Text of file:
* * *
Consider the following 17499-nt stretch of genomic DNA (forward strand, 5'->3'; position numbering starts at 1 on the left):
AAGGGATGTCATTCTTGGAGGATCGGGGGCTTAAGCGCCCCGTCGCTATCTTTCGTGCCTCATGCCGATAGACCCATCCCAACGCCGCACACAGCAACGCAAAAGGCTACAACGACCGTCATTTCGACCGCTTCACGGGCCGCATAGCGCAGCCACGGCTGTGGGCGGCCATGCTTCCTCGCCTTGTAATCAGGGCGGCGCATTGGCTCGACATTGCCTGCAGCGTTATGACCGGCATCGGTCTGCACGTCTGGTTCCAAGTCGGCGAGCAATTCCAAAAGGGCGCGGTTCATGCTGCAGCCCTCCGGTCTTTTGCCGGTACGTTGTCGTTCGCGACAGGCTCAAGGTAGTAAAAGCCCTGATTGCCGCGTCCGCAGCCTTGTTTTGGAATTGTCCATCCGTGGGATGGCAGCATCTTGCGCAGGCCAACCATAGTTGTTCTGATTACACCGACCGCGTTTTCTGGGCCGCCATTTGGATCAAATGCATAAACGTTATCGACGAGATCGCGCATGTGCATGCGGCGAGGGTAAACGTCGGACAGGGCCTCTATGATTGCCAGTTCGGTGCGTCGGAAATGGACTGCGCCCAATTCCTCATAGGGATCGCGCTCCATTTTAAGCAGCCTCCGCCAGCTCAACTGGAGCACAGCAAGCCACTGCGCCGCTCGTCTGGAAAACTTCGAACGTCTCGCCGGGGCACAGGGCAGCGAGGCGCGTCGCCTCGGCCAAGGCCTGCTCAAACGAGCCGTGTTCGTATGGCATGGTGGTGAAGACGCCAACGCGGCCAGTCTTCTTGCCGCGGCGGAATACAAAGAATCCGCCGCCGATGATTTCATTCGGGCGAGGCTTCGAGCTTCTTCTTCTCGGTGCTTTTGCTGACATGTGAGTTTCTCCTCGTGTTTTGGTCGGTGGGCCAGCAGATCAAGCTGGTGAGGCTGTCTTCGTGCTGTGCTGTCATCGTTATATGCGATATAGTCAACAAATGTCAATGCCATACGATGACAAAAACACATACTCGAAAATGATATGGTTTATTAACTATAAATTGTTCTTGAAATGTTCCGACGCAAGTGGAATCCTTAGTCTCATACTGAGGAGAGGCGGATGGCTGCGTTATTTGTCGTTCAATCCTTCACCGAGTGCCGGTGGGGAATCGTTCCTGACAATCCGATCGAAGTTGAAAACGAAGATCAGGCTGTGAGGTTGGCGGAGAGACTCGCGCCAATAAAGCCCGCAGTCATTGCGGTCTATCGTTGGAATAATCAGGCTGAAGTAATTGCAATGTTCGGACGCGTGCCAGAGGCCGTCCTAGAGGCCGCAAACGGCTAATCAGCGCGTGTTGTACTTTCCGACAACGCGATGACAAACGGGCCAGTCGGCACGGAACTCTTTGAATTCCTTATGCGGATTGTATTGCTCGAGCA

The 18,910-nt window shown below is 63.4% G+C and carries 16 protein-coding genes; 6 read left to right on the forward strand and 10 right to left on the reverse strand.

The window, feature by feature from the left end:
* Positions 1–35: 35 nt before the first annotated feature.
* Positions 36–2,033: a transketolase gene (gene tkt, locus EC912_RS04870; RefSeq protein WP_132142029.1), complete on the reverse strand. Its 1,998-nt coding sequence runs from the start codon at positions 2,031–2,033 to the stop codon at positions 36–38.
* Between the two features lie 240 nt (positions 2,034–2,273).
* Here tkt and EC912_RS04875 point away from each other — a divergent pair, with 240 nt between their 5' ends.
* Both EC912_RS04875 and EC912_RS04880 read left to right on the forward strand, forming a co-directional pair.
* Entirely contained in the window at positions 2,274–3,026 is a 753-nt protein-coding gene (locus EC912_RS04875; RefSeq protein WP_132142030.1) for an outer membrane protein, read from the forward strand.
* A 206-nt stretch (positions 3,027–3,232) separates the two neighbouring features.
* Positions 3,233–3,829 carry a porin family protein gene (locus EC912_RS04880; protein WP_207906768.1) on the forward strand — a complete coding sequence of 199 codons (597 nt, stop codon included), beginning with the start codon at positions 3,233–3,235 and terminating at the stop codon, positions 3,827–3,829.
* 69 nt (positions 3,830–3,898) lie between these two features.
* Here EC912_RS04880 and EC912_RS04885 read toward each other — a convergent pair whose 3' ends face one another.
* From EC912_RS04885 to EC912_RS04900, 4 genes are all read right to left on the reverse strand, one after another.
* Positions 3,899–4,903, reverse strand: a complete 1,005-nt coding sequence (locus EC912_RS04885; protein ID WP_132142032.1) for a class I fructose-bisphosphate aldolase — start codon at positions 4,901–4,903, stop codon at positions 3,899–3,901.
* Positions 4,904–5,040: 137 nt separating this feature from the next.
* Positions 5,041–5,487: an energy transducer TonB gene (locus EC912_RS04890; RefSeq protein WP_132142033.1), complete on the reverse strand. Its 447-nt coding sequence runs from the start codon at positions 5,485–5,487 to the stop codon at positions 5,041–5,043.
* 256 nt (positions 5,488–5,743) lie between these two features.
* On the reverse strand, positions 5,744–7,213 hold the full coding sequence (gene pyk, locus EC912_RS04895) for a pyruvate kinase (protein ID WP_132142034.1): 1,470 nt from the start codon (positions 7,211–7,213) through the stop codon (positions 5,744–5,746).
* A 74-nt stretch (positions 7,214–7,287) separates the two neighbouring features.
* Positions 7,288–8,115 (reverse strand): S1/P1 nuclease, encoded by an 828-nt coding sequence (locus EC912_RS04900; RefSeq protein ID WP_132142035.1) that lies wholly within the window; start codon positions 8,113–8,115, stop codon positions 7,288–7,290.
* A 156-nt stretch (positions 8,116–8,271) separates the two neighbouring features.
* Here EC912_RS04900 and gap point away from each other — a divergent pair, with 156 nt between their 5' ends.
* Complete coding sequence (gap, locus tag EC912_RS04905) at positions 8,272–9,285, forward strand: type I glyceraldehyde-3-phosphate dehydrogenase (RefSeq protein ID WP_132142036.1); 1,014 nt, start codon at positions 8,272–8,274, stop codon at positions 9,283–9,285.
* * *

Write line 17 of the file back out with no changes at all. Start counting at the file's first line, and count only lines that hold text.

* Positions 4,904–5,040: 137 nt separating this feature from the next.